2) Business Process Analytics: Let’s think of an organization that wants to optimize the procure to pay process. The traditional approach is a standard interview-style discussion with business users, and their answers form a baseline, an ‘As-Is’ process, for process improvement. However, most of them provide an ideal answer about the standard process followed. This forms the average 70-80% times the process is followed in the organization. The remaining 20% are the exceptions that are not so visible and the areas that need attention for improvement. Here, the process analytics can aid to mine this information for the event logs. You can get more information about this in my previous article Business Process Analytics.
3) Internet of Things (IoT) Analytics: IoT is going to change the way procurement is done. As Spend Matters and Vroozi wrote in their jointly produced research paper Declaration of the New Purchasing: A Buying Manifesto:
Article 12: The Internet of Things (IoT) will surround us, creating unprecedented levels of visibility into the consumption patterns of what we buy and how we use it, creating feedback loops and changing how we manage demand.
All purchases (including money spent on people and labor) will be tracked and monitored continuously. From apps on devices that track movement and access to tagging equipment and supplies, we will create unprecedented sets of data from which to analyze and make better decisions. The feedback loops between different tagged assets, items, people, and customer activities will further create new levels of visibility through meta-data analytics, changing the very basis of how we assign our time and effort to different activities in procurement.
This unprecedented growth of data is going to make the procurement department focus more on analytics than ever before. Advanced data transformation techniques and modeling can improve spend management and catalog content by knowing exactly what is being used and exactly what is needed. Also, IoT is going to help track requests of over-specified items that are not required and can help to control unnecessary spending.
3) Procurement Frauds: Advanced analytics can build models that identify attributes or patterns that can identify fraud. For example, anomaly detection can detect a sudden drift in historical purchase or supplier payment pattern. Clustering can help with comparing similar peer purchase requestor groups and recognize behaviors that are drastically different from what would be required for that group or type of procurement. Profiling can assist in determining potential fraudsters by matching its attributes with known fraudsters attributes. Text Mining on the requested item/supplier’s profile can help with identifying good and bad issues/providers for the same specifications.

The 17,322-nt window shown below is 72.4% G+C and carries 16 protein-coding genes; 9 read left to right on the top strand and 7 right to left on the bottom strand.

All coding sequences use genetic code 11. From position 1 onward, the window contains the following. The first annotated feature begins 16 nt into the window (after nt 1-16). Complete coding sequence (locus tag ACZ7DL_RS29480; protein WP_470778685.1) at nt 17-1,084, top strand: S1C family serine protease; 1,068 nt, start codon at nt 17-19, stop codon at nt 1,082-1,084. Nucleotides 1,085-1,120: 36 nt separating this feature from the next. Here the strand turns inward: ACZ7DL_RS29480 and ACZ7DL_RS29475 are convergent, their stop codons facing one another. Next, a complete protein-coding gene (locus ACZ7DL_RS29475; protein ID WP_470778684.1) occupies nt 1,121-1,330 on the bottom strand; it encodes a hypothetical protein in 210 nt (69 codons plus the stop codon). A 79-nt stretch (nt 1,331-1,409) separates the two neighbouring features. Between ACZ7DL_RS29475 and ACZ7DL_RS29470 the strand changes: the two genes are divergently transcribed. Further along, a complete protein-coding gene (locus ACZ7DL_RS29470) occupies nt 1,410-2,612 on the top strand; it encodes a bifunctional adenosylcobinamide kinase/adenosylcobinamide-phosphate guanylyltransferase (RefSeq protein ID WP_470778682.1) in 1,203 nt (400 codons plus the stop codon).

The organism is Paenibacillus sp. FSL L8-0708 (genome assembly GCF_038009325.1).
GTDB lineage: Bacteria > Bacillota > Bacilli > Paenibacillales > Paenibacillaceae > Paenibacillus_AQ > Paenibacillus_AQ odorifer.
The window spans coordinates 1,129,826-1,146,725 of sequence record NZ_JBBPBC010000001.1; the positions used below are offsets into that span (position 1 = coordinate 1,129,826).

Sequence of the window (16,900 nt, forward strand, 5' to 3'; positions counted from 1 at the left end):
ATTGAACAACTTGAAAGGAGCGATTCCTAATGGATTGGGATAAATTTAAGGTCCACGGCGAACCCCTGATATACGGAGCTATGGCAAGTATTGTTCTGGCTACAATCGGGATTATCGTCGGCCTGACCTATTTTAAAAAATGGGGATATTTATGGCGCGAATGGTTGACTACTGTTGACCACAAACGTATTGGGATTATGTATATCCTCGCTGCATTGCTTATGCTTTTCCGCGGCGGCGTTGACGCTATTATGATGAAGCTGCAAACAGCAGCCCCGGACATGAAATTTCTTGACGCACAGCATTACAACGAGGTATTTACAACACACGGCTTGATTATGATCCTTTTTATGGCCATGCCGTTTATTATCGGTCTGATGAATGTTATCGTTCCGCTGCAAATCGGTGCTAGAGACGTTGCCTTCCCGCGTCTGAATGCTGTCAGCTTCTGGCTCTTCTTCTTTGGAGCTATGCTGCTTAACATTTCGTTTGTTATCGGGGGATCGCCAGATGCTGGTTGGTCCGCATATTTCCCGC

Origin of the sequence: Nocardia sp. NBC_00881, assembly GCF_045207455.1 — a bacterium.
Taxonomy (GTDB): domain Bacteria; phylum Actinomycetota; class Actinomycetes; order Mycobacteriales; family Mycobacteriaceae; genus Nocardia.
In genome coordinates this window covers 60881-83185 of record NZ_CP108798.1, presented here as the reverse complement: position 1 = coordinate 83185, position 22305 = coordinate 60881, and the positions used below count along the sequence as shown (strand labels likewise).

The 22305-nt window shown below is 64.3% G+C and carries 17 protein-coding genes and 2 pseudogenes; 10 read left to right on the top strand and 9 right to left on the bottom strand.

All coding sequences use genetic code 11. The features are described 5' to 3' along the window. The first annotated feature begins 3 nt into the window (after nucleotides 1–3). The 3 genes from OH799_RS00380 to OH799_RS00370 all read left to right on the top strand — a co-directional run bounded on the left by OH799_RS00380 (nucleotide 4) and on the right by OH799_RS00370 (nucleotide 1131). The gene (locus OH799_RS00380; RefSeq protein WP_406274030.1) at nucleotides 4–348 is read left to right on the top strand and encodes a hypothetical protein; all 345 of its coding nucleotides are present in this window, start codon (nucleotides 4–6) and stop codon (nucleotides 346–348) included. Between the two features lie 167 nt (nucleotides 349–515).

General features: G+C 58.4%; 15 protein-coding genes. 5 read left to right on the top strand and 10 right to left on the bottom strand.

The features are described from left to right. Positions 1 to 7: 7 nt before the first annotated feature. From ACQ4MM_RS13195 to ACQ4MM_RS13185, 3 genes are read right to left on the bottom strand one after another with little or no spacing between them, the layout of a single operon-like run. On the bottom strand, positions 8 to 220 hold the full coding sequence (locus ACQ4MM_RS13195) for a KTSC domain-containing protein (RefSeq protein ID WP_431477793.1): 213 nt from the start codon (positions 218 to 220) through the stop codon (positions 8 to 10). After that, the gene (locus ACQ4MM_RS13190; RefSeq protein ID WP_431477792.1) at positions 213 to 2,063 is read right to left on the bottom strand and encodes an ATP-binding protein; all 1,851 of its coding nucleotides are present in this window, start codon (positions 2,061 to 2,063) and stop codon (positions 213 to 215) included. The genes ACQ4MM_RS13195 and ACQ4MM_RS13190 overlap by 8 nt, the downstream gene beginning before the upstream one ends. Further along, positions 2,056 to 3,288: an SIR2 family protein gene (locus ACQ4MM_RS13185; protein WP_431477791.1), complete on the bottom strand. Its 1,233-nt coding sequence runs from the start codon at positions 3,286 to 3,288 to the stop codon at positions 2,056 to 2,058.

5) Robotic Process Automation: RPA can assist procurement staff in handling manual tasks, thereby eliminating human errors and freeing them up to concentrate on better things. If we analyze common pitfalls in a procure to pay process, we can find many functions such as lack of standardized invoices from suppliers, inconsistent data and documents, process inefficiencies, duplicates, and reactive fixes for overpayments. All of these can be automated using automated assistants. Also, intelligent chatbots can be used to communicate with suppliers to get their queries resolved on minor and day-to-day issues.
6) Supplier Rationalization: It is a process to optimize the supply base and find an optimal mix of suppliers that can drive down cost. For this exercise, it is crucial to know the details of the products they supplied (any quality defects or the number of on-time deliveries), suppliers details (Supplier rating, Supplier certifications, Reputation, etc.). This necessitates analyzing a huge amount of data, profiling each supplier, and predicting whether it is beneficial to maintain the relationship with them in the future.
7) Supplies Price Monitoring: Are the suppliers charging us the correct amount? Can we drive cost savings from falling prices? Monitoring prices from several e-commerce and supplier web portals can assist procurement professionals to drive cost savings better. Advanced analytics and RPA comes in handy here where the web portals can be crawled automatically and provide summarized and relevant information to the professionals.
These are just some of the areas where advanced analytics can benefit a procurement department of any organization. Have I missed any other use cases for advanced analytics in procurement? I am sure there are plenty which I’m not aware of and have not covered here. Readers, please share your views and ideas on other procurement areas that can be benefited by advanced analytics and disrupting technologies.